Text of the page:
Dr. Gino Mortillaro, a child and adolescent psychiatrist with Kaiser Permanente, was a professional gymnast prior to going to medical school at Tulane. He did his residency at Harvard South Shore and fellowship at Boston Children’s Hospital and is now an advisor to the Presence of Mind initiative. ‘Dr. M’, as he’s fondly called, a gamer himself, believes that fostering a child or adolescent’s interest in gaming can actually help and support their growth in other areas of life. “I’ve really encouraged parents and families to take interest in their loved one’s affinity for video games, and help develop it into activities that lead to more socialization,” said Dr. M.

Dr. M’s thinking about using gaming to encourage interpersonal relationships is reflected in the Presence of Mind initiative and is excited about the changes he sees in the team players. The initiative, which often raises the question “How can I support other people?” blossomed into camaraderie and sharing among gamers. Dr. M emphasized that “It was great to see them take initiative around recognizing the strengths of each other and giving space for those positive interactions that sometimes forget to share with one other in our daily lives.”

Could this initiative be used as a model in other arenas and industries? The Presence of Mind team certainly hopes so. Kala stated in a recent interview that “mental wellbeing is especially important now; the current state of content streaming can sometimes seem contrary to being human.” He also believes in making mental health a priority in gaming and recommends taking breaks, going outside for short walks, and thinking about how you’re feeling between games. “I think we need to make sure we are not leaving part of being human behind,” he added.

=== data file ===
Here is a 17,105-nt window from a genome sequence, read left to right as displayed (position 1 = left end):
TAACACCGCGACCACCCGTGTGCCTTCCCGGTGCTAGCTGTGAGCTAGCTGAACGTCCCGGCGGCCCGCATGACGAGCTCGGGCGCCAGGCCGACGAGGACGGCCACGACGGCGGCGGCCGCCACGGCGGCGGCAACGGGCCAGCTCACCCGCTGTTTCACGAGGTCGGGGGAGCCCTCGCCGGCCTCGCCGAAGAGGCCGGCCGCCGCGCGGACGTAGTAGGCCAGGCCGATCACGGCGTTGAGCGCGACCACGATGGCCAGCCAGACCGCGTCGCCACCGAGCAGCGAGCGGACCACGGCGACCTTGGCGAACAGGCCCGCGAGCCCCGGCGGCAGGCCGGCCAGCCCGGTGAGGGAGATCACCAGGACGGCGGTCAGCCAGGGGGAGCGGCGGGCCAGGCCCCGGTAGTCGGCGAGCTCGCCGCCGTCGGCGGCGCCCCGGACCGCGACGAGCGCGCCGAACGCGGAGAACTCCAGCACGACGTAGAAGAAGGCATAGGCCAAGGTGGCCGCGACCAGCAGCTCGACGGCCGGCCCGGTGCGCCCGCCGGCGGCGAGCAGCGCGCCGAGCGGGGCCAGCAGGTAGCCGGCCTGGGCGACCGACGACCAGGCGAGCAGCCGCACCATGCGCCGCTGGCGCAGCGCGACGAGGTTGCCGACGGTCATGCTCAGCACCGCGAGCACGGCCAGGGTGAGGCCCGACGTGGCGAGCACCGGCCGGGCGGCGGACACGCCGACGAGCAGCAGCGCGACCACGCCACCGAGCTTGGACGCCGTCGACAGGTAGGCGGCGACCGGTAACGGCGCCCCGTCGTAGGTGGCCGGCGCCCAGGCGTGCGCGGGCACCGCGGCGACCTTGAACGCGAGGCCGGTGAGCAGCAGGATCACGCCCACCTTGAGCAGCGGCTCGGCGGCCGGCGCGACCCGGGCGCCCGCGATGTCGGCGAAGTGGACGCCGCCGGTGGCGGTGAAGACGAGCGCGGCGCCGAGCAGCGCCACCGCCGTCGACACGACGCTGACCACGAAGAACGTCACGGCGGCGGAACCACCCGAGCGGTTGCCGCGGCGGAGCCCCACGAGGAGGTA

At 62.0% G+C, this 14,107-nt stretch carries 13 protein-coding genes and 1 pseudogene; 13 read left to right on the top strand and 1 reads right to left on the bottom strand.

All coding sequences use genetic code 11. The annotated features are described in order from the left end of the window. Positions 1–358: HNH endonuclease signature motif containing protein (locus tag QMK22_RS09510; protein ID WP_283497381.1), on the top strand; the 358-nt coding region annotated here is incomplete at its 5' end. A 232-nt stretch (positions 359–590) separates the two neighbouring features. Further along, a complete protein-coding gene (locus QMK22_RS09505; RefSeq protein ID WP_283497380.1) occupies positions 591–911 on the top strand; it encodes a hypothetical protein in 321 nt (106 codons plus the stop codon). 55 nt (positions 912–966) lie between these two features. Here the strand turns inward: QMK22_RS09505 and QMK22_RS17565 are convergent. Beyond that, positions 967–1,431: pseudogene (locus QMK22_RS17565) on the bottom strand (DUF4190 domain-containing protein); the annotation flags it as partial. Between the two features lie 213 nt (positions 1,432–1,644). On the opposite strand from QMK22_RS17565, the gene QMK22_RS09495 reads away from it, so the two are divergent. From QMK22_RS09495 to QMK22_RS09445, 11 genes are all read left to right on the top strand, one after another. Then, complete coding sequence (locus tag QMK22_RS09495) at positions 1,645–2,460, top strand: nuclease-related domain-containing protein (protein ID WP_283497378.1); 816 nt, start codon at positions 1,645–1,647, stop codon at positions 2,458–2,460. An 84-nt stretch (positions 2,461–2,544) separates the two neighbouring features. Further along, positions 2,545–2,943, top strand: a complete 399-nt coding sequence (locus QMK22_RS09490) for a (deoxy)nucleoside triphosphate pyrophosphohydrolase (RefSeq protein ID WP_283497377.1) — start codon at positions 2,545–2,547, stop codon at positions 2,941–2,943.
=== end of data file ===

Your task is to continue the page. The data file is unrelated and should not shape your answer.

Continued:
Kala explains that while Byron’s passing was devastating for gamers, it has led to some significant positive change around the sport of online gaming and mental wellbeing. “I want the gaming community to know that it’s important to be okay with failing. And if this initiative can save one life, it is worth it.” As a master of gamesmanship, Winston Churchill, once said “Success is not final. Failure is not fatal. It is the courage to continue that counts.”


About the Author

Hansa Bhargava is Senior Medical Director at WebMD and Medscape, Author and Pediatrician

The “Hiding in Plain Sight” blog is a series leading to the upcoming 2022 documentary Hiding in Plain Sight: Youth Mental Illnessproduced and directed by Ewers Brothers Productions, executive produced by Ken Burns, and presented by WETA, the PBS flagship station in our nation’s capital. 


If you are in crisis, or experiencing thoughts of suicide, please text the Crisis Text Line (text HELLO to 741741), or call the National Suicide Prevention Lifeline at 1-800-273-TALK (8255). Both services are free and available 24 hours a day, seven days a week.

Related Series & Films

    WellBeings.org is a mental health resource, not a crisis or suicide response website. If you are in crisis, or experiencing thoughts of suicide, please text the Crisis Text Line (text HELLO to 741741), or call the National Suicide Prevention Lifeline at 1-800-273-TALK (8255). Both services are free and available 24 hours a day, seven days a week.